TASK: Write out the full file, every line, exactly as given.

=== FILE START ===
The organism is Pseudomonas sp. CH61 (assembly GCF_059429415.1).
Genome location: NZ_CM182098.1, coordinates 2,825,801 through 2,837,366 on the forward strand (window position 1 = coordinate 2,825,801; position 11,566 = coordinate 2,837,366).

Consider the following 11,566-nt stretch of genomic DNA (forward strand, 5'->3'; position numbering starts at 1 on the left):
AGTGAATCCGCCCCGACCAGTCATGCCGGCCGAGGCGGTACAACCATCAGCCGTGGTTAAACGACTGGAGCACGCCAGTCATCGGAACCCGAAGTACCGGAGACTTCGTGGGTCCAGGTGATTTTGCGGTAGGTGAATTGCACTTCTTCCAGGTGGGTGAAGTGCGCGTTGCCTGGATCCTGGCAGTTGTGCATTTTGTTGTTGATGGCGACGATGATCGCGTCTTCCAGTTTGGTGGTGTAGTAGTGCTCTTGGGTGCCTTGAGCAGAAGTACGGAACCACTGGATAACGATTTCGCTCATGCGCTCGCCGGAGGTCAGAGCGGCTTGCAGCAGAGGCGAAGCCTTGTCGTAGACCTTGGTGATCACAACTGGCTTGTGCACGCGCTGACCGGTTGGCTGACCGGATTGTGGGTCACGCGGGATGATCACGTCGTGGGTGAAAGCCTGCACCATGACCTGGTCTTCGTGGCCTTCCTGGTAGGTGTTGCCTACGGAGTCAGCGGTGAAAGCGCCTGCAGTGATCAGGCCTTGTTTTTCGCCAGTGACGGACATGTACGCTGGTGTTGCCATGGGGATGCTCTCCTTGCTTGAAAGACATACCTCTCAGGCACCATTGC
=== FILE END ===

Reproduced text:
The organism is Pseudomonas sp. CH61 (assembly GCF_059429415.1).
Genome location: NZ_CM182098.1, coordinates 2,825,801 through 2,837,366 on the forward strand (window position 1 = coordinate 2,825,801; position 11,566 = coordinate 2,837,366).

Consider the following 11,566-nt stretch of genomic DNA (forward strand, 5'->3'; position numbering starts at 1 on the left):
AGTGAATCCGCCCCGACCAGTCATGCCGGCCGAGGCGGTACAACCATCAGCCGTGGTTAAACGACTGGAGCACGCCAGTCATCGGAACCCGAAGTACCGGAGACTTCGTGGGTCCAGGTGATTTTGCGGTAGGTGAATTGCACTTCTTCCAGGTGGGTGAAGTGCGCGTTGCCTGGATCCTGGCAGTTGTGCATTTTGTTGTTGATGGCGACGATGATCGCGTCTTCCAGTTTGGTGGTGTAGTAGTGCTCTTGGGTGCCTTGAGCAGAAGTACGGAACCACTGGATAACGATTTCGCTCATGCGCTCGCCGGAGGTCAGAGCGGCTTGCAGCAGAGGCGAAGCCTTGTCGTAGACCTTGGTGATCACAACTGGCTTGTGCACGCGCTGACCGGTTGGCTGACCGGATTGTGGGTCACGCGGGATGATCACGTCGTGGGTGAAAGCCTGCACCATGACCTGGTCTTCGTGGCCTTCCTGGTAGGTGTTGCCTACGGAGTCAGCGGTGAAAGCGCCTGCAGTGATCAGGCCTTGTTTTTCGCCAGTGACGGACATGTACGCTGGTGTTGCCATGGGGATGCTCTCCTTGCTTGAAAGACATACCTCTCAGGCACCATTGC